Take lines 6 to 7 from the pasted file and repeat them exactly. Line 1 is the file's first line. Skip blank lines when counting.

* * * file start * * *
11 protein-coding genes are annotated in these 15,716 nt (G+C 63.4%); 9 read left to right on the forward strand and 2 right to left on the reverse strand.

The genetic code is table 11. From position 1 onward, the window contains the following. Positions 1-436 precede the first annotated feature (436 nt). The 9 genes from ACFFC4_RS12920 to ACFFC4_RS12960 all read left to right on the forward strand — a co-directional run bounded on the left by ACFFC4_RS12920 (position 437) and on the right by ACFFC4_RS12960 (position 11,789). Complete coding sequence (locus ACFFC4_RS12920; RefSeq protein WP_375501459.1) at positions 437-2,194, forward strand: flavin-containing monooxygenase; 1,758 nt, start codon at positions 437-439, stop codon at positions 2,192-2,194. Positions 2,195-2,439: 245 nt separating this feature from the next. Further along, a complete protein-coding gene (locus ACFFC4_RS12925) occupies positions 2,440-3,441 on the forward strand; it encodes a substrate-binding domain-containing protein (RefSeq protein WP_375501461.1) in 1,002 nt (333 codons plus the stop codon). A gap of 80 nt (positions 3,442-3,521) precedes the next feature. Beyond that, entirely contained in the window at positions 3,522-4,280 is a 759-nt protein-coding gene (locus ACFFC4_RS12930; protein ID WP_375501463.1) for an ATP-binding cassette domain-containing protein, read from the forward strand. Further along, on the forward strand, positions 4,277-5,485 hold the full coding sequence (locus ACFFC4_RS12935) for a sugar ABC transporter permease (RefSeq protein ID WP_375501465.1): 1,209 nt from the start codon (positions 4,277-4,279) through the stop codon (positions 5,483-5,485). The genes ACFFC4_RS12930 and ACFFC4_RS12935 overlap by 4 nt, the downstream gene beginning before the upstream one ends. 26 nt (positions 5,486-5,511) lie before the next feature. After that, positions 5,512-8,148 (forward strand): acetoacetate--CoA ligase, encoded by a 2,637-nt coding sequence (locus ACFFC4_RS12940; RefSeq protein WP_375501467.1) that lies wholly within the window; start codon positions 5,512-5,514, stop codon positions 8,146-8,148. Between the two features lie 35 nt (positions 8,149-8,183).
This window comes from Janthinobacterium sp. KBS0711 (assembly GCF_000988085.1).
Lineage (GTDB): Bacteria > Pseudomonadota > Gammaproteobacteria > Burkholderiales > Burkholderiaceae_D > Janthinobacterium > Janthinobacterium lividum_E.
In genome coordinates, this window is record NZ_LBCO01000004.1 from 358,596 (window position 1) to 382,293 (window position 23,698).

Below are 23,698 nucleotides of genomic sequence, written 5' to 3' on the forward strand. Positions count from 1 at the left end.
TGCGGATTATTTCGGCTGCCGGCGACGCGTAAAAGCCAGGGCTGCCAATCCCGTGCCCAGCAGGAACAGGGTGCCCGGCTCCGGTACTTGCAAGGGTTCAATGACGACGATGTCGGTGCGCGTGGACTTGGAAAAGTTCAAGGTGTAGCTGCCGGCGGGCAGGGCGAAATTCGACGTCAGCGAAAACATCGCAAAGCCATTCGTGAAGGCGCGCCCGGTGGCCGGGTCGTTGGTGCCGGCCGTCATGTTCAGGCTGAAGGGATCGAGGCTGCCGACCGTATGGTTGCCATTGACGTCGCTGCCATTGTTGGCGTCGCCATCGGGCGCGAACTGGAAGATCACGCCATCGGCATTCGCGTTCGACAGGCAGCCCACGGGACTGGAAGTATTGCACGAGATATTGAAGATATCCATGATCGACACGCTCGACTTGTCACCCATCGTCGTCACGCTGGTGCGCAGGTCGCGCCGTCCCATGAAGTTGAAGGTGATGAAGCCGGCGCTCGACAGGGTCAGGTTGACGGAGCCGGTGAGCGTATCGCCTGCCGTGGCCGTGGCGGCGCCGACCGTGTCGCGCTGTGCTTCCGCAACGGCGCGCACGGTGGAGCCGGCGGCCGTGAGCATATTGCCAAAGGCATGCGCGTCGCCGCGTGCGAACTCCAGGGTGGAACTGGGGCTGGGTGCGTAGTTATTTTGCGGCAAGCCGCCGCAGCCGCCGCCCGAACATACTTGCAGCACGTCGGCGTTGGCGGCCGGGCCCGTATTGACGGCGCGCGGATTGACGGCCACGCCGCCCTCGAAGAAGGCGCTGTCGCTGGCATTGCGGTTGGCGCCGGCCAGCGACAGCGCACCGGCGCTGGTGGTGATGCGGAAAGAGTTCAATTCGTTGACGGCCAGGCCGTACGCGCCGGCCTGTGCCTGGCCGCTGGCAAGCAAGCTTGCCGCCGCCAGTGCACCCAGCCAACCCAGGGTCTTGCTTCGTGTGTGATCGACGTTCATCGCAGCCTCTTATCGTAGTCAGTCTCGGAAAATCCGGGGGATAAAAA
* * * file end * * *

Below are 23,698 nucleotides of genomic sequence, written 5' to 3' on the forward strand. Positions count from 1 at the left end.
TGCGGATTATTTCGGCTGCCGGCGACGCGTAAAAGCCAGGGCTGCCAATCCCGTGCCCAGCAGGAACAGGGTGCCCGGCTCCGGTACTTGCAAGGGTTCAATGACGACGATGTCGGTGCGCGTGGACTTGGAAAAGTTCAAGGTGTAGCTGCCGGCGGGCAGGGCGAAATTCGACGTCAGCGAAAACATCGCAAAGCCATTCGTGAAGGCGCGCCCGGTGGCCGGGTCGTTGGTGCCGGCCGTCATGTTCAGGCTGAAGGGATCGAGGCTGCCGACCGTATGGTTGCCATTGACGTCGCTGCCATTGTTGGCGTCGCCATCGGGCGCGAACTGGAAGATCACGCCATCGGCATTCGCGTTCGACAGGCAGCCCACGGGACTGGAAGTATTGCACGAGATATTGAAGATATCCATGATCGACACGCTCGACTTGTCACCCATCGTCGTCACGCTGGTGCGCAGGTCGCGCCGTCCCATGAAGTTGAAGGTGATGAAGCCGGCGCTCGACAGGGTCAGGTTGACGGAGCCGGTGAGCGTATCGCCTGCCGTGGCCGTGGCGGCGCCGACCGTGTCGCGCTGTGCTTCCGCAACGGCGCGCACGGTGGAGCCGGCGGCCGTGAGCATATTGCCAAAGGCATGCGCGTCGCCGCGTGCGAACTCCAGGGTGGAACTGGGGCTGGGTGCGTAGTTATTTTGCGGCAAGCCGCCGCAGCCGCCGCCCGAACATACTTGCAGCACGTCGGCGTTGGCGGCCGGGCCCGTATTGACGGCGCGCGGATTGACGGCCACGCCGCCCTCGAAGAAGGCGCTGTCGCTGGCATTGCGGTTGGCGCCGGCCAGCGACAGCGCACCGGCGCTGGTGGTGATGCGGAAAGAGTTCAATTCGTTGACGGCCAGGCCGTACGCGCCGGCCTGTGCCTGGCCGCTGGCAAGCAAGCTTGCCGCCGCCAGTGCACCCAGCCAACCCAGGGTCTTGCTTCGTGTGTGATCGACGTTCATCGCAGCCTCTTATCGTAGTCAGTCTCGGAAAATCCGGGGGATAAAAA